The importance of precise language in employment contracts cannot be overstated. Ambiguity in a contractual provision, especially when it comes to bonuses and other forms of compensation, can create significant unintended liability for employers.
The case of Kenny vs. Weatherhaven Global Resources Ltd. in 2017 illustrates the perils of imprecise language. The plaintiff in that case was awarded a significant bonus payment after persuading the BC Supreme Court to reject his employer’s claim that it retained discretion over whether it would pay him a bonus.
After being dismissed without cause, Karl Kenny claimed unpaid bonuses not only for preceding years of employment, but also for the 12-month notice period immediately following the termination of his employment. Kenny’s claims were based on contractual terms first put in place when he was promoted to chief operating officer of the company. He argued that those terms guaranteed him a minimum bonus of 20% of his base salary for the periods in dispute.
The key contractual term Kenny relied on stated that he would “be eligible to receive a minimum of 20% and up to 60% of the base salary annually, as a performance bonus…, less applicable tax withholdings required by law, based on the achievement of corporate objectives and personal objectives as mutually agreed to by the Company and the Executive.”
The employer disputed Kenny’s claim, arguing that Kenny was not unconditionally entitled to the bonus; rather, he was merely eligible for a bonus and it was in the employer’s discretion to determine whether he should receive a bonus, and in what amount, based on the achievement of various “metrics,” which measured such things as individual performance, sales and corporate profitability.
While the employer may have intended to retain discretion over whether to pay out a bonus to Kenny, the language it had drafted did not reflect that intent. Rather, the court found that there was ambiguity in the contractual provision in question and resolved that ambiguity in favour of Kenny, awarding him a 20% bonus for the disputed time periods, which Kenny valued at approximately $169,000.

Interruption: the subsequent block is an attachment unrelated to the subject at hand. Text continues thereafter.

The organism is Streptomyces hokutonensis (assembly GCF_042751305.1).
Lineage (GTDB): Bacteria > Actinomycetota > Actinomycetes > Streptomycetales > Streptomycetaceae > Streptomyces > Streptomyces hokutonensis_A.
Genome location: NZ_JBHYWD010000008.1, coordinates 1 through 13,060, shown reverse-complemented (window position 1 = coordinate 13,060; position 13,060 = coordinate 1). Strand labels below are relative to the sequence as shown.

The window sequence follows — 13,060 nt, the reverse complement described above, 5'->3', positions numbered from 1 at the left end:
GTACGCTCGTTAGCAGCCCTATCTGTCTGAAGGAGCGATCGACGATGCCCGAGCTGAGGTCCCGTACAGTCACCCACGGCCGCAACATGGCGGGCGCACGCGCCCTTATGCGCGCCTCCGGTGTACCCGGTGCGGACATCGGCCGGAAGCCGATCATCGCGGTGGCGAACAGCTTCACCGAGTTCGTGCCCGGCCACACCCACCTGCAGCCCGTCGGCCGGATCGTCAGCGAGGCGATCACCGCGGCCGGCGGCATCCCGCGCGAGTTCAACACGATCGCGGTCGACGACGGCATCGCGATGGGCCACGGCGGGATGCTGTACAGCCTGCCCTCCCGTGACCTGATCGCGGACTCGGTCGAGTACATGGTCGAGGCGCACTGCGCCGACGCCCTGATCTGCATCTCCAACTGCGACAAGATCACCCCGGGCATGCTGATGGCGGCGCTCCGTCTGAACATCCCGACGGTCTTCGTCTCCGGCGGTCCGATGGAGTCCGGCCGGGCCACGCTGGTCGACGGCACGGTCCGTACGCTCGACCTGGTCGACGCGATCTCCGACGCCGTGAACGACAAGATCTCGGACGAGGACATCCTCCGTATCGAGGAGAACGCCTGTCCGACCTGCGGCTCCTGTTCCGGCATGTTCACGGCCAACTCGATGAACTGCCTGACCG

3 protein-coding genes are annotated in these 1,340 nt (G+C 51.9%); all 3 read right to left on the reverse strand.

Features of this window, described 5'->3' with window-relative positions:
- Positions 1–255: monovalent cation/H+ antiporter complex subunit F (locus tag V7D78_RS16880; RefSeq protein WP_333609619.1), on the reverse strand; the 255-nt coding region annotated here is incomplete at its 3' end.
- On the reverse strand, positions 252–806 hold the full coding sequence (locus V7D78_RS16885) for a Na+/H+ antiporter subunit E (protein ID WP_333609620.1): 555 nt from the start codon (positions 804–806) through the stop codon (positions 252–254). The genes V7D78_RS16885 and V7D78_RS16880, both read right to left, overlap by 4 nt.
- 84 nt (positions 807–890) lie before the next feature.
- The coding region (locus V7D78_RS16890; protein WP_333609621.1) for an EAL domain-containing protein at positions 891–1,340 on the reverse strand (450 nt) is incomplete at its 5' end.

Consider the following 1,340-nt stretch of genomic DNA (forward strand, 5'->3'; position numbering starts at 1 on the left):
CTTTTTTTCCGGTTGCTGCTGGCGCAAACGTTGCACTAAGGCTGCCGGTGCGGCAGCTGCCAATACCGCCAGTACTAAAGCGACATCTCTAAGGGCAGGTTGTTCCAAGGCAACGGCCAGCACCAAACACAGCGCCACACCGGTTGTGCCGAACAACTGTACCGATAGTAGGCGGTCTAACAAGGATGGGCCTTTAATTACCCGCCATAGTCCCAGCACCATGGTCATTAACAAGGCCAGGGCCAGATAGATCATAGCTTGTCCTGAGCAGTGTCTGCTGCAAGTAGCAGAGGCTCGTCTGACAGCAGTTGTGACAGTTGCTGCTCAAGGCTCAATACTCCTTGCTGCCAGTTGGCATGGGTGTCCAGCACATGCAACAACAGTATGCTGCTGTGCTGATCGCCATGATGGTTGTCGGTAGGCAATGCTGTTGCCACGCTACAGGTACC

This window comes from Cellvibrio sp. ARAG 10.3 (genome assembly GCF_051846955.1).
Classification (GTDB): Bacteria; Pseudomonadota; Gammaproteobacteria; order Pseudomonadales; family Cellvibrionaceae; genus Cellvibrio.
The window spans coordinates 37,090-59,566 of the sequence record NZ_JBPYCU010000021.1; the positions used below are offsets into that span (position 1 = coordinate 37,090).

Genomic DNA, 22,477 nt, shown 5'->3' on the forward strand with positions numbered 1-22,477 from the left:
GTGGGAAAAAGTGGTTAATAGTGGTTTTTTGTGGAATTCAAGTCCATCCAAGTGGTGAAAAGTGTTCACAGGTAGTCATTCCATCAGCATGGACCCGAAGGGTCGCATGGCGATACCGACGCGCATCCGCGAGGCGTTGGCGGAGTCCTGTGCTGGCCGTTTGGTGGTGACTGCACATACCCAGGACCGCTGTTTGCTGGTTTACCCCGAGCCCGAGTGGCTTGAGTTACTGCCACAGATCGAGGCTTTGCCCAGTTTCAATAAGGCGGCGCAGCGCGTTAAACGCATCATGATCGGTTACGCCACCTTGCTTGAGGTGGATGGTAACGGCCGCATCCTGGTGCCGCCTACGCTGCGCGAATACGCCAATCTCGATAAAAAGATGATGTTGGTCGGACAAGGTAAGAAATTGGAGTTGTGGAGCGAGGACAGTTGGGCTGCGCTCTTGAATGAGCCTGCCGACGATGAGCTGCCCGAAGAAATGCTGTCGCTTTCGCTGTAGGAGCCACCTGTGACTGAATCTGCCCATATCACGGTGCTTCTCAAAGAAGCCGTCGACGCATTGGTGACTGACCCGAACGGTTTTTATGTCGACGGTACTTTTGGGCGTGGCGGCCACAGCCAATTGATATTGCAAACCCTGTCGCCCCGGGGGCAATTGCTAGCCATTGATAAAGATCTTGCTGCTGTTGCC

In reaching its decision, the court applied the following principles, which employers should keep in mind when drafting employment terms.
•The goal of contract interpretation is to determine the mutual intention of the parties.
•The court will consider the “plain language and ordinary meaning” of the words used, having regard to the context of the contract as a whole.
•Where it is of assistance, the court may examine the circumstances the parties knew or reasonably ought to have known at the time the contract was formed to determine the objective meaning of the words they used in the contract.
•Every clause should be given some meaning, and a contract will not be interpreted in such a way as to make one or more of its provisions ineffective.
•Any ambiguity should be resolved so as to achieve a result “consistent with commercial efficacy and good sense, as informed by considerations of reasonableness and fairness.” In the context of employment agreements, this may include the protection of vulnerable employees in their dealings with their employers.
• Finally, if a contractual term remains ambiguous after a review of the foregoing principles, the court may apply the doctrine of contra proferentem, which requires resolution of ambiguity in favour of the party that did not draft the term. In other words, when an employee signs off on an ambiguous employment contract prepared by the employer, a court will usually apply the interpretation that favours the employee.
Applying these principles, the court rejected the employer’s interpretation.
The court concluded that the bonus payment was not discretionary, but rather an integral part of Kenny’s compensation. The employer’s only discretion was in determining the amount of the bonus within the 20% to 60% range.
Notably, the court never really addressed the employer’s argument that it was not unfair to Kenny if he did not receive bonuses when those bonuses would not have been payable because either he did not meet his performance objectives or the company did not attain its economic goals.
Lessons for employers
It is critical that employers draft contracts that are crystal clear when it comes to employee entitlement to compensation. As demonstrated by the Kenny decision, the principles a court will apply to resolve disputes over ambiguous language skew in favour of employees. Fortunately, unintended liability for discretionary bonuses or other forms of compensation can be entirely avoided by ensuring that employment contracts are carefully drafted. Employers cannot be too clear in explaining when compensation will, or will not, be payable. •
Jennifer Russell is an employment, labour and human rights lawyer and a partner at Roper Greyell LLP. This article is for general information purposes only and does not constitute legal advice.